Using data collected from X-Culture projects, faculty already have reduced nonparticipation among X-Culture students dramatically, from 30 percent to about 3.5 percent. By employing the following strategies, Taras believes other professors can achieve the same success:
Require weekly peer evaluations. When students can evaluate their team members, “it works like magic, because students can restore a sense of justice on the team if someone isn’t doing his share of the work,” says Taras.
Give the power to exclude. Students can vote on whether a free-rider can stay on the team. The possibility of being voted off the team gives everyone an incentive to contribute, says Taras.
Cultivate cultural intelligence. After testing how factors such as team size, cultural diversity, or age affect the level of free-riding, X-Culture faculty have found that cultural intelligence plays the biggest role. Students who are culturally intelligent—who respect and can listen effectively to a diverse range of people—are much less likely to shirk their duties.
That’s why many X-Culture faculty devote up to a week in their course schedules to activities that allow students to learn about their teammates’ interests, families, and other personal information. “When people know each other, they have a sense of social obligation, which increases how much they respect each other and how much they’ll commit to accomplishing a common goal,” says Taras. “That extra time might seem unrelated to the project, but it makes a huge difference in the project’s outcome.”
December 17, 2014
After years of stress, in-fighting, anxiety and admin, the day has almost arrived: on 18 December, the results of the latest university research audit will be released.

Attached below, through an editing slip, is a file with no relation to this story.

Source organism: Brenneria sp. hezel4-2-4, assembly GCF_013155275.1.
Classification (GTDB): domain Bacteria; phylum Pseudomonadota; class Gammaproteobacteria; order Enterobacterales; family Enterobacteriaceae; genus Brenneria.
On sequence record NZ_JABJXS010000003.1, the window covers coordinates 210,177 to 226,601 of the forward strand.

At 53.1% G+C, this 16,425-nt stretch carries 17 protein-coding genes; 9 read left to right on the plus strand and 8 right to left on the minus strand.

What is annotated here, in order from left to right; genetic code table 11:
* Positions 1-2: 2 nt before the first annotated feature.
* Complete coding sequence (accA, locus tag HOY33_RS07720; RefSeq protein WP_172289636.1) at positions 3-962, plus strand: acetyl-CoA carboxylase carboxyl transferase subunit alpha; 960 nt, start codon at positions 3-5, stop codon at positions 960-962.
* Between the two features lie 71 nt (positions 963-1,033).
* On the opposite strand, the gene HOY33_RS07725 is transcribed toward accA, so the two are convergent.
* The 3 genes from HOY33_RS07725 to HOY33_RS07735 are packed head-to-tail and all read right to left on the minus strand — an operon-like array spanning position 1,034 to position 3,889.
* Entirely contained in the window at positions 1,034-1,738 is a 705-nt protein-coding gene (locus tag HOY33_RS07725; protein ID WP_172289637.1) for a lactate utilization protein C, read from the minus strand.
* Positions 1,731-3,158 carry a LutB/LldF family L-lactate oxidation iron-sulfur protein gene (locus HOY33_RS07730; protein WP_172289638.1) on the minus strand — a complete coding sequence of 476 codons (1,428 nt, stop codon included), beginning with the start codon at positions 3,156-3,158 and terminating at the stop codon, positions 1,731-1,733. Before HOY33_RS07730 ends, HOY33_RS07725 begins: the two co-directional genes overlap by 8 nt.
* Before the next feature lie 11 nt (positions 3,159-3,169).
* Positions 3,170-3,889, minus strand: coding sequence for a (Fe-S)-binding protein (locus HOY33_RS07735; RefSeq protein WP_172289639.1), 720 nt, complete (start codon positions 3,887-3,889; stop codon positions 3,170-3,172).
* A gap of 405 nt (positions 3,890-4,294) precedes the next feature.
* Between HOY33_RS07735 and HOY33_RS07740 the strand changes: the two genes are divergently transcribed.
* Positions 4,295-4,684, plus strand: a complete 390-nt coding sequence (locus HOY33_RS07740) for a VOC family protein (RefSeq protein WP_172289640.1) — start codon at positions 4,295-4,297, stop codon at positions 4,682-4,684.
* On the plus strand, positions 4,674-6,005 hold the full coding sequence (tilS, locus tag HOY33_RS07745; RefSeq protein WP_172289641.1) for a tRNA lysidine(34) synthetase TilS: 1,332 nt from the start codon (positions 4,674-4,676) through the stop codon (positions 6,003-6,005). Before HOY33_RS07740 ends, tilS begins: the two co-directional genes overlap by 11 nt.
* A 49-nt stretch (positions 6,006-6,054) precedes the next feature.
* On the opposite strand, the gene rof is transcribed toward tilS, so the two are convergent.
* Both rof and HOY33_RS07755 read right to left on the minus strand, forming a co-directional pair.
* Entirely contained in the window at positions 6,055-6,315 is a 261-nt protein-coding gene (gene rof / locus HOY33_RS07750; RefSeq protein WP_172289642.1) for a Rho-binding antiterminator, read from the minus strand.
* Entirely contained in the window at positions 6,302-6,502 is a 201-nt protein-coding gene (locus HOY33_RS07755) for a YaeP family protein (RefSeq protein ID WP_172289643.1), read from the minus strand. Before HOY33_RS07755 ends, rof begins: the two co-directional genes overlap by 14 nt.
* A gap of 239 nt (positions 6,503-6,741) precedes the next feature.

The research excellence framework (REF), an exercise that assesses the quality of academic research, is a huge deal for universities and academics.
The results determine how much research funding they are granted – there’s £2bn a year up for grabs – and they’re used to determine institutions’ rankings in league tables. A poor performance can close a department, while a top rating means steady funding.
154 UK universities took part in the REF, with special panels reviewing a total of 190,000 research submissions by 52,000 academic staff.
Every six years, institutions are asked to submit examples of their best research to be assessed by a team of academics and industry experts. Each subject area is awarded up to four stars...
Dr Dennis Lendrem, of the University of Newcastle, said: "Idiotic risks are defined as senseless risks, where the apparent payoff is negligible or non existent, and the outcome is often extremely negative and often final".
December 8, 2014
As work organizations become increasingly gender diverse, existing theoretical models have failed to explain why such diversity can have a negative impact on idea generation. Using evidence from two group experiments, this paper tests theory on the effects of imposing a political correctness (PC) norm, one that sets clear expectations for how men and women should interact, on reducing interaction uncertainty and boosting creativity in mixed-sex groups. Our research shows that men and women both experience uncertainty when asked to generate ideas as members of a mixed-sex work group: men because they may fear offending the women in the group and women because they may fear having their ideas devalued or rejected. most group creativity research begins with the assumption that creativity is unleashed by removing normative constraints, but our results show that the PC norm promotes rather than suppresses the free expression of ideas by reducing the uncertainty experienced by both sexes in mixed-sex work groups and signaling that the group is predictable enough to risk sharing more—and more-novel—ideas. Our results demonstrate that the PC norm, which is often maligned as a threat to free speech, may play an important role in promoting gender parity at work by allowing demographically heterogeneous work groups to more freely exchange creative ideas.
ECB could fix euro zone flaw with risk-free bond (think tank)
Study cited in this article (PDF 70 pages)
"The High-Frequency Trading arms Race: Frequent Batch Auctions as a Market Design Response", by Eric Budish, Peter Cramton and John Shim, December 2013
High-frequency trading might reduce liquidity, not boost it as its defenders claim http://t.co/9OafPh0kbL— The Economist (@EconBizFin) December 5, 2014